Carlton County's new lease on justice

Tour reveals transformational new facility

 

May 3, 2024

Brady Slater

A raised command center in the male portion of the new jail will allow one corrections officer to observe 40 inmates at a time.

First, the bad news. The delayed arrival of a 700-pound, almost $60,000 electrical switch will delay the opening of Carlton County's new Justice Center by a few months. Instead of a July opening, the new 117,000-square-foot facility along County Road 61 in Carlton is now expected to open in October.

"It was involved in a fire on its transport," Carlton County Jail administrator Paul Coughlin said of the switch. "It's heavily damaged. They had to reject it and build a new one that takes 26 weeks to build."

County officials learned about the switch catastrophe in early April. Officially an "automatic transfer switch," it allows for the facility's generator to take up power in the event of an electrical emergency. Operating a courthouse, jail, or sheriff's office - all ensconced in the new Justice Center - would not be allowed without the switch.

The good news? The $75 million project is otherwise on-time, on-budget and on its way to bringing transformational change to the way the county conducts business related to crime and courts.

"We know that this is the biggest investment Carlton County taxpayers will have in many, many years and have had up until today," Sheriff Kelly Lake said. "We want to make sure they know there was a lot of thought put into this. We tried to save taxpayer dollars where we could, but still make a very functional and efficient building for many many years to come."

The facility was 84 percent completed last month when the Pine Knot met Coughlin and Sheriff Lake for what amounted to a two-hour tour. The walls and systems of the building were intact but the building was operating on temporary power as roughly 60 workers milled about the facility accomplishing the punchlist of items that remained, including painting and trim. Most of the carpeting was in and most of the doors hung. Inside the three courtrooms, judges' benches and jury boxes were being assembled, having been constructed from scratch in rich mahogany and other woods by St. Germain's Cabinet in Duluth. The 98-inch televisions upon which evidence will be displayed had yet to be hung.

"This building will truly allow the courts to present evidence to jurors in a way that is consistent with the needs and demands of the current state of technology," Judge Rebekka Stumme told the newspaper in a statement.

Stumme and Judge Amy Lukasavitz will each have private chambers next to their own courtrooms.

A third courtroom will be used for misdemeanor and civil trials and features only a seven-person jury box, compared to 14 in the main courtrooms.

"The new facility is beautiful and will provide us the necessary space to do the crucial business of the people," Lukasavitz said in a statement. "We will have more flexibility with three courtrooms and will be able to potentially have two jury trials happening simultaneously. Our third courtroom is a flexible courtroom where we can conduct treatment court hearings, [child protection] hearings, and adoptions in addition to our traditional calendars."

During the tour, acoustics in the courtrooms noticeably changed and intensified. There were no more echoes. Ambient noise was muted, putting all the focus on the person who was speaking.

Outside of the courtrooms, there's a jury assembly room that features space for 60 prospective jurors. The carpet in the public-facing courthouse hallway is covered in plastic while construction lingers. At one end of the hall is the County Attorney's Office, at the other the public defenders. The new front desk where members of the public will interact with court administration features lower countertops designed for people with disabilities.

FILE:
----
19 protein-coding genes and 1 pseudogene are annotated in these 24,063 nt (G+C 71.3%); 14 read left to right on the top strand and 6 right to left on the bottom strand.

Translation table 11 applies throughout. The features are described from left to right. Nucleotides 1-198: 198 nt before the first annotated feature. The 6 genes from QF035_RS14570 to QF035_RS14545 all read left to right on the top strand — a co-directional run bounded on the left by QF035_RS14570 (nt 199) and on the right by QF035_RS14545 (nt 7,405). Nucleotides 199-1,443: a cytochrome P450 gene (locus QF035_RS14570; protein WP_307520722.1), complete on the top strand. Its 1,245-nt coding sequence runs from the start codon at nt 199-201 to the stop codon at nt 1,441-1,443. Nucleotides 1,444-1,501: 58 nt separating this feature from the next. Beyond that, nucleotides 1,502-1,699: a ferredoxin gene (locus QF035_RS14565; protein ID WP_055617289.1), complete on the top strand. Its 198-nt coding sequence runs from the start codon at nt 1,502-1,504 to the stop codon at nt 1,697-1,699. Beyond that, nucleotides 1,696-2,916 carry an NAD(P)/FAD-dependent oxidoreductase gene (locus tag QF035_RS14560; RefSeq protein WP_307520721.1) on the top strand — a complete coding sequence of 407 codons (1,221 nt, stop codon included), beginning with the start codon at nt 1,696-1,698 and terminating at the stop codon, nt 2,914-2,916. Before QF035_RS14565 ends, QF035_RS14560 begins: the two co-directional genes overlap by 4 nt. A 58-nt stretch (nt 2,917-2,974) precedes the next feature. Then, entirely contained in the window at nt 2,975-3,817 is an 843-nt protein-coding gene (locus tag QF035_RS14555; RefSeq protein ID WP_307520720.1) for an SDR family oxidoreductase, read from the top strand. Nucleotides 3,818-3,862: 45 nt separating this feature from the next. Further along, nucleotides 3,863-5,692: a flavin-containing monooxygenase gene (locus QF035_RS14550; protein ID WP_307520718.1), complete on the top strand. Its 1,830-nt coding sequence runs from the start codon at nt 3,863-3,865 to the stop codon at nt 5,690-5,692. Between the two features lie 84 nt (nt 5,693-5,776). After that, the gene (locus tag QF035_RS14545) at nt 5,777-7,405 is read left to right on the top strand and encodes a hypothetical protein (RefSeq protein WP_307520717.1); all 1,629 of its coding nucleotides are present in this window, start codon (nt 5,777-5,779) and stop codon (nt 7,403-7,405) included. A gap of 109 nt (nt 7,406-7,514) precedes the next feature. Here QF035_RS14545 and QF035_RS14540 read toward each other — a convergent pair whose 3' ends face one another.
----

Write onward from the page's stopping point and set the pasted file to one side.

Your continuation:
"We can't wait to get into the new space," Lukasavitz said.

It's a far cry from the old surroundings. The soon-to-be named Carlton County Historic Courthouse in downtown Carlton, while lovely and a testament to its time, was so out of date that the state courts and corrections department were both pushing Carlton County into new directions.

"When presenting evidence in the current courthouse, the acoustics are horrible; it's very difficult to hear if you're toward the back of the courtroom," Lake said. "This was designed with that in mind."

Coughlin agreed.

"Courtrooms are one of most expensive things to build and that's because of the regal nature of what the court is," Coughlin said, while noting the stone accents behind the jury boxes. "You're affecting people's lives. There's a lot of time and resources put into it."

In walking through the different areas of the Justice Center, one thing became abundantly clear. Over and over again, Coughlin and Lake talked about new efficiencies that will make county staff members' lives easier and users' experiences better.

A tour that started in a giant garage - where Sheriff's Office's boats, snowmobiles, trailers and extra squad vehicles will be housed - ended in the probation department, where, for the first time in years, probation officers won't need to visit sentenced clientele in their offices. Rather, there's a secure space apart from the private offices. It'll protect confidential information from being exposed and the officers themselves, in the event an unruly probation violator objects to a return to jail.

"There's a lot more staff safety and security in this building than we've ever dreamed of," Coughlin said.

"And confidentiality, too," Lake added, noting a separate restroom for conducting urinalysis. That's something new for the county.

In 2015, Coughlin and Lake attended a National Institute of Corrections seminar in Denver, Colorado on planning a new institution. In the ensuing eight years, the county has at times had difficulty articulating why it needed a new facility. At least it had a difficult time in getting the general public to listen.